P7/M2

Official titles: Expert (专家) and Manager (经理)

Employees at P7 level are both domain experts and managers. As the experts, these employees possess deep expertise in their areas of specialty. They are resourceful complex problem solvers with both insight and foresight to successfully lead and complete projects. 

As both the expert and the manager, P7 employees work with department heads, offering domain expertise that influences the company’s strategic directions in the said professional domain. They are the key persons to steer cross-departmental projects, manage and train new team members.

P8/M3

Official titles: Higher Expert (高级专家) and Senior Manager (资深经理)

What sets a P8 employee apart from the P7 employee is the difference in their breadth and depth of industry knowledge. P8 employees are extremely well-versed with the internal and external workings of the company, as well as the industry. 

P8 employees lead multiple teams within the organization and are very engaged in the company’s day-to-day operations and projects. Therefore, P8 employees are crucial in providing ground information from actual business activities to inform and influence top management’s strategies in a particular business domain. 

Alibaba’s P8 employees are usually equivalent to director-level employees in other companies.

P9/M4

Official title: Senior Expert (资深专家) and Director (总监

Compared to P8 employees, P9 employees are more outwardly influential. They are well known in the industry for their expertise and influence in a particular area of specialty, which they frequently share at large scale industry events. Within the organization, they provide the strategic directions for their business domains and often sit with higher management to draft corporate strategies.

Being purpose-driven, P9 employees are often considered the innovator and entrepreneur — they are the equivalent of the founders or C-suites in startup companies.

P10/M5

Official title: Research Fellow (研究员) and Senior Director (资深总监

Employees at this level are more commonly known as M5 (as opposed to P10). They are the heads of business units within the main Alibaba Group or the group’s subsidiaries. They are the indisputable experts in their respective domains in China, with their research or work having contributed extensively to the advancement of the company’s businesses. 

Equipped with foresight and a progressive, purpose-driven attitude, M5 employees are heavily involved in crafting the future strategic directions of the company.

P11/M6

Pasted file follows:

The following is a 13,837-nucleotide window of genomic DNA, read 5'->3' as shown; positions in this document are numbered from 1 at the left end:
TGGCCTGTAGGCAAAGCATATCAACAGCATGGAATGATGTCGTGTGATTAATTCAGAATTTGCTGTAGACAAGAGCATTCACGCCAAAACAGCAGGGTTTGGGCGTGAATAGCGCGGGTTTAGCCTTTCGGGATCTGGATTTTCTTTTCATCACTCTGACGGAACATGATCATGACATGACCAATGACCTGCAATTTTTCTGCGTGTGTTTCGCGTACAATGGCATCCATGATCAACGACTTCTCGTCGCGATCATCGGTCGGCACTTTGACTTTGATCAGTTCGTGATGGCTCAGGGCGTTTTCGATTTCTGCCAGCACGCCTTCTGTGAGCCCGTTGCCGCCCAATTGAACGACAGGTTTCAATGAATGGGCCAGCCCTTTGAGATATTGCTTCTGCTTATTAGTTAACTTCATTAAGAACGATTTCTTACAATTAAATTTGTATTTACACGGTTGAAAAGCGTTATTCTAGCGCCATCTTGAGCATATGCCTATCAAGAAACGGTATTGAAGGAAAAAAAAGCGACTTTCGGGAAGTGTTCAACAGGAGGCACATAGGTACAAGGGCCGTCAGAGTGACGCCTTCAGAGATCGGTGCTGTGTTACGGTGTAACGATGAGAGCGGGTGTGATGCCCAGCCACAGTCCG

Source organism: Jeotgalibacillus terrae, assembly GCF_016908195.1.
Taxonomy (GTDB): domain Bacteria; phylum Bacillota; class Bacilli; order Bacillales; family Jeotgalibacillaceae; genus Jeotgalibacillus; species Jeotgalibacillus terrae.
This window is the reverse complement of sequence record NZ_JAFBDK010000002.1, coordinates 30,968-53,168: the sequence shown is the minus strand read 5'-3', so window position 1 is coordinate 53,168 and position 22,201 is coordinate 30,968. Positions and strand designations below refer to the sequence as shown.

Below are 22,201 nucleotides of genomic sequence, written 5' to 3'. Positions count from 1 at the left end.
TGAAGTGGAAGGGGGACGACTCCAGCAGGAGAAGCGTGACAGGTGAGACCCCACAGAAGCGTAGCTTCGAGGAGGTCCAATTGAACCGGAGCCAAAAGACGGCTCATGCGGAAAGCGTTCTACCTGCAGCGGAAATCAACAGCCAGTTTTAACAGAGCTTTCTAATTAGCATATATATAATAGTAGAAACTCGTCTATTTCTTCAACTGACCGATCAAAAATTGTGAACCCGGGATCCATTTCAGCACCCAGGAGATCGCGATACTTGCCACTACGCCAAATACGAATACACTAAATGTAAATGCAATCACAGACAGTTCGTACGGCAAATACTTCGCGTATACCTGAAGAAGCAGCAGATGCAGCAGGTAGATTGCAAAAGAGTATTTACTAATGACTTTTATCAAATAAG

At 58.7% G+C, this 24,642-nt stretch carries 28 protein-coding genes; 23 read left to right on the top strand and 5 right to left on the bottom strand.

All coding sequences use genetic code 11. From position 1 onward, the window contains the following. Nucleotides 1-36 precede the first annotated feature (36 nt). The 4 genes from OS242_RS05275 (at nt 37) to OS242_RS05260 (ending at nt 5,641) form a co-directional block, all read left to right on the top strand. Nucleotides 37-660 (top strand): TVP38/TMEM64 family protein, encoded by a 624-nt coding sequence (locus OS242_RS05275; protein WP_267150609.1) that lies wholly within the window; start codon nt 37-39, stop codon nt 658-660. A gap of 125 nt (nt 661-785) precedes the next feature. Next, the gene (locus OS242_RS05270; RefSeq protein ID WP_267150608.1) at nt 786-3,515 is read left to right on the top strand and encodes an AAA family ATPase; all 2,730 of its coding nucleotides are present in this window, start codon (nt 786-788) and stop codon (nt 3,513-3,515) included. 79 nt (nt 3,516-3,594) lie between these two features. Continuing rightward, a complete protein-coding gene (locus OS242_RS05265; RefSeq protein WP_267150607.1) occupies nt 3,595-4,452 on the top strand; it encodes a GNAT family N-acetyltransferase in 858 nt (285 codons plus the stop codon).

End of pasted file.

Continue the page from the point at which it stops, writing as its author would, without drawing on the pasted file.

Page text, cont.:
Official title: Higher Research Fellow (高级研究员) and Assistant President (副总裁

M6 employees are highly influential individuals in the industry, whether within China or on the global stage. They are usually long-time loyal employees with a proven track record in advancing the company’s businesses, as well as its culture and values. They are not only purpose-driven; they are also strong believers in the company’s mission, and their roles in advancing it.

P12/M7 and above

They are the top management within the main Alibaba Group or the chiefs of its subsidiaries. They could be the original leaders and owners of the subsidiaries, or members of the original Alibaba team (whose employee numbers are in one or two digits). For instance, Jack Ma was P14/M9, the highest level.

Long-time employees have advanced through the ranks, with the compensation packages becoming more attractive with each higher level. However, promotions at Alibaba do not come easy. It typically happens only after employees have served in their incumbent position for two years; only then can employees self-recommend for a promotion or are recommended by their supervisors. 

After that, the candidate will have to prepare their portfolio of achievements and appear before a panel of judges whom they must convince with their list of achievements, in order to be considered for a promotion to the next level. Needless to say, competing to be promoted is just as tough as competing to be hired.

The higher the level, the more difficult it is for an employee to go through the promotion requirements and processes, but one cannot expect anything less from one of the most valuable companies in the world that many are eyeing to work at.